The Lebanese are bitterly divided over Syria’s civil war. Hezbollah fighters have gone to join Syrian President Bashar Assad’s forces in their battle against Sunni rebels, drawing anger at home from Lebanon’s Sunnis and stoking Sunni-Shiite tensions. This in turn led to tit-for-tat suicide bombings and several rounds of street clashes in Lebanon in the past year.
The Islamic State group threat first came to Lebanon in August, two months after the group’s summer blitz in which it seized large swaths of territory in Iraq and Syria. In a surprise attack, Islamic State group and Nusra Front militants crossed over from Syria and overran the predominantly Sunni Lebanese border town of Arsal, hitting Lebanese army positions and killing nearly 20 soldiers.
After weeklong clashes, the militants pulled back to mountain caves near Syria’s border, taking more than 20 Lebanese soldiers and policemen with them.
Islamic State fighters have since beheaded two Lebanese soldiers. Nusra Front militants have shot dead a third. In return for remaining hostages, they have issued various demands, including the withdrawal of Hezbollah troops from Syria, and the release of Islamists from Lebanese prisons.
Lebanese army commander Jean Kahwaji said in comments published this week that the militants from Syria want to ignite civil war and create a passage to Lebanon’s coastline by linking the Syrian Qalamoun mountains with Arsal on the border and the northern Lebanese town of Akkar, an impoverished Sunni area.
Analysts agree that in Lebanon, the Islamic State group fighters also see an opportunity to strike at Hezbollah’s patron, the Shiite powerhouse Iran but that they are not too eager to immediately embark on yet another war.
“The territory of Lebanon is a longer-term goal,” said David Schenker, director of the program on Arab politics at the Washington Institute for Near East Policy.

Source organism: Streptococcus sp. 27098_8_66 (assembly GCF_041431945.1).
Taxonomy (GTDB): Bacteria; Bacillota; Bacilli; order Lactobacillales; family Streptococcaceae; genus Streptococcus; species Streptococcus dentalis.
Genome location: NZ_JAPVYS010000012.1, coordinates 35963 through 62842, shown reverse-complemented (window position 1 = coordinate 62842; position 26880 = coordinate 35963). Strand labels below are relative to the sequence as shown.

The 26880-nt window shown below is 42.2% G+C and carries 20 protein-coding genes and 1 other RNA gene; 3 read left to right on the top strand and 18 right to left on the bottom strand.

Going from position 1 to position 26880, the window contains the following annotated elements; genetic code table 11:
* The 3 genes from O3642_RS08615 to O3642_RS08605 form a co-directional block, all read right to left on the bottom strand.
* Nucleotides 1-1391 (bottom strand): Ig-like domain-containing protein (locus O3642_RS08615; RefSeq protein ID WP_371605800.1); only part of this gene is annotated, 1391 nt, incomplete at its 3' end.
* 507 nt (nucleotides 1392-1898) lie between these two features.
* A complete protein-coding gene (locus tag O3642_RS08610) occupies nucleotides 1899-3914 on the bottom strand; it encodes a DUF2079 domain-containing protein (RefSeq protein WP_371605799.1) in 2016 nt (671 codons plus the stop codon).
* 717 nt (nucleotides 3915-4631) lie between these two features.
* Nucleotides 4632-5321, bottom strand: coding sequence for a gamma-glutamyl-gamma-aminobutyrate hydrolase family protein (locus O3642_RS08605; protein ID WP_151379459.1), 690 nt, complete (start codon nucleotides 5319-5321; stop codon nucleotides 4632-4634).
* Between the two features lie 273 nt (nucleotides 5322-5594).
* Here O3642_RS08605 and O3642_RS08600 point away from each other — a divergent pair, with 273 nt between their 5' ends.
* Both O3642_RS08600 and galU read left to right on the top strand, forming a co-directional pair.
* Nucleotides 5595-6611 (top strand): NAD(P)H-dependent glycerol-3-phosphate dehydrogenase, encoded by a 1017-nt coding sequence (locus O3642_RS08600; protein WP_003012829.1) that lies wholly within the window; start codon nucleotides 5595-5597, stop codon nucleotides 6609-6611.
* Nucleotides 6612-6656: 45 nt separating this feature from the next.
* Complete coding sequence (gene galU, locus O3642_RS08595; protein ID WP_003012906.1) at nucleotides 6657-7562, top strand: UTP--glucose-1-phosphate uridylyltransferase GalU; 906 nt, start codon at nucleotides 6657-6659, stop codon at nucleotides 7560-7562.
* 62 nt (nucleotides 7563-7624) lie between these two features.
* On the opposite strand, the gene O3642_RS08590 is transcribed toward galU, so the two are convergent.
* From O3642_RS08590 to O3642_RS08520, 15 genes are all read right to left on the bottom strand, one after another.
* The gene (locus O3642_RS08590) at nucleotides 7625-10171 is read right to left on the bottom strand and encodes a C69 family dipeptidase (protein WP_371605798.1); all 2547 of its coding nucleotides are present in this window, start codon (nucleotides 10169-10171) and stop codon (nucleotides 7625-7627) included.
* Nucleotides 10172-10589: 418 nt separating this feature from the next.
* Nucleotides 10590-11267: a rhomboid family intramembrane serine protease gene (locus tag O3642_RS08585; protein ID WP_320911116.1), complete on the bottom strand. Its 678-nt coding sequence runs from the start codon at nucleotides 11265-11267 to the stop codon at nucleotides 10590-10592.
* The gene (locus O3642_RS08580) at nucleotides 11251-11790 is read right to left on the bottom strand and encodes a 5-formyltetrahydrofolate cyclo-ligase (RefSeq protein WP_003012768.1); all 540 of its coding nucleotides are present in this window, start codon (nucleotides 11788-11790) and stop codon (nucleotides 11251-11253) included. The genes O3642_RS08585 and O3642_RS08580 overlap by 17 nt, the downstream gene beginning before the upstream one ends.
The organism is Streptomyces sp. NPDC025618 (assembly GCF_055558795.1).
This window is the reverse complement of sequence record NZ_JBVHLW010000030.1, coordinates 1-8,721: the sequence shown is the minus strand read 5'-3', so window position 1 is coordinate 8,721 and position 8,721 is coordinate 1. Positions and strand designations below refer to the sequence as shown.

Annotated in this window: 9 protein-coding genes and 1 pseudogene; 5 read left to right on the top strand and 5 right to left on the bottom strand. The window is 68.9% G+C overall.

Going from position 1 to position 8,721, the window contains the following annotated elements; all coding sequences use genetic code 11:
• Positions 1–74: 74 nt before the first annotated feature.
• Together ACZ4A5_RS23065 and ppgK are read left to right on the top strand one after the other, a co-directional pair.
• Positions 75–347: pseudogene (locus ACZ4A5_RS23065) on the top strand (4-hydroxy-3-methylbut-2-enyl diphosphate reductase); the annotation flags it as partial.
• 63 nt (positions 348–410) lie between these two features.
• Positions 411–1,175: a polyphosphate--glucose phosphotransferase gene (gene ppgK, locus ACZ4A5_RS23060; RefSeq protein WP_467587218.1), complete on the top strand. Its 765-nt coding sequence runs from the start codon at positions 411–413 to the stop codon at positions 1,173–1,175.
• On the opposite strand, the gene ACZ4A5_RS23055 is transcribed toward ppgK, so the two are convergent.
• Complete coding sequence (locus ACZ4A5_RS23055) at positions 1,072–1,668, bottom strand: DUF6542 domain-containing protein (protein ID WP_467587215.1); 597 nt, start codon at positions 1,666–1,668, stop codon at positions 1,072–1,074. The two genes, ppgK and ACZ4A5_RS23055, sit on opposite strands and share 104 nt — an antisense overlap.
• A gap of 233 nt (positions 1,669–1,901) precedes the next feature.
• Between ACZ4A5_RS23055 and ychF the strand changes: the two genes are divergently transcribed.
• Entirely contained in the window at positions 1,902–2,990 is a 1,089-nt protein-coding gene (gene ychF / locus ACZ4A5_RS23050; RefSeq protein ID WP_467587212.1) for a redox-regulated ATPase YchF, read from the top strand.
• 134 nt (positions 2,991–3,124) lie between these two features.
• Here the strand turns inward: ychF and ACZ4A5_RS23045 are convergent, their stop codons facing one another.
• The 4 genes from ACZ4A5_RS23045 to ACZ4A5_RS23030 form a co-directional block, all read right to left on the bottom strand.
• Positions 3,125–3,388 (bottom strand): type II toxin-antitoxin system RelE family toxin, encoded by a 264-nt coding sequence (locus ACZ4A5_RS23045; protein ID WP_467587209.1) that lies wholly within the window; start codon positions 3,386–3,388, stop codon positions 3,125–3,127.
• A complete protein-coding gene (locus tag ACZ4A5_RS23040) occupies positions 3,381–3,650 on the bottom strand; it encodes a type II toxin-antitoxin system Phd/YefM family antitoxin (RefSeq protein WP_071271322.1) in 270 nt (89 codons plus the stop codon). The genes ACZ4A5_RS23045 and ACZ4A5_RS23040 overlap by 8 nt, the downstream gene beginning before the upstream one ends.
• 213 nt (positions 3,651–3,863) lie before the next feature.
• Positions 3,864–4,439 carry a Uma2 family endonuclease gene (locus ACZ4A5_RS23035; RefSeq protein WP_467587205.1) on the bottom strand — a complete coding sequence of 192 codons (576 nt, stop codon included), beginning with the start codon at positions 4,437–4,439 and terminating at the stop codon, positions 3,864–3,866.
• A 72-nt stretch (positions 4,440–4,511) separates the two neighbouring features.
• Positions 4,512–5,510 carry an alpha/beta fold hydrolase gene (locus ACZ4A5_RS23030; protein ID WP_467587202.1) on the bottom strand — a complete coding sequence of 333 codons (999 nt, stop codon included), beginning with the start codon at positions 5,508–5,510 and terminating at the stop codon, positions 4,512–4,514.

But there are fears that eventually, Schenker said, the Islamic State group could stage a spectacular bombing of, for example, the Hezbollah stronghold of Dahyeh south of Beirut, recreating an incident similar to a 2006 attack in the Iraqi city of Samarra, and “unleash this incredible sectarian tension that results in a resumption of civil war.”
FILE – In this Monday, Aug. 4, 2014 file photo, Lebanese army reinforcements arrive to the outskirts of Arsal, a predominantly Sunni Muslim town near the Syrian border in eastern Lebanon. Lebanese army commander Jean Kahwaji said in comments published this week of October that the militants from Syria want to ignite civil war and create a passage to Lebanon’s coastline by linking the Syrian Qalamoun mountains with Arsal on the border and the northern Lebanese town of Akkar, an impoverished Sunni area. (AP Photo/Bilal Hussein, File)
In Samarra, the Sunni extremists bombed a major Shiite shrine, setting in motion two years of sectarian bloodletting that pushed Iraq to the brink of civil war. Lebanon is still recovering from a 15-year civil war that ended in 1990.
The global war against Islamic State group and its attacks in Lebanon have somewhat bolstered Hezbollah’s narrative that its intervention in Syria was necessary to ward off a Sunni extremist threat to Lebanon.
Paradoxically, it has brought Hezbollah closer to Christians and other Lebanese minorities through their shared fear of the Sunni militants. But the Lebanese Shiite group is hated by most Lebanese Sunnis, many of whom refer to Hezbollah as the “Party of Satan” — a dark play on Hezbollah’s name, which in English means “Party of God.”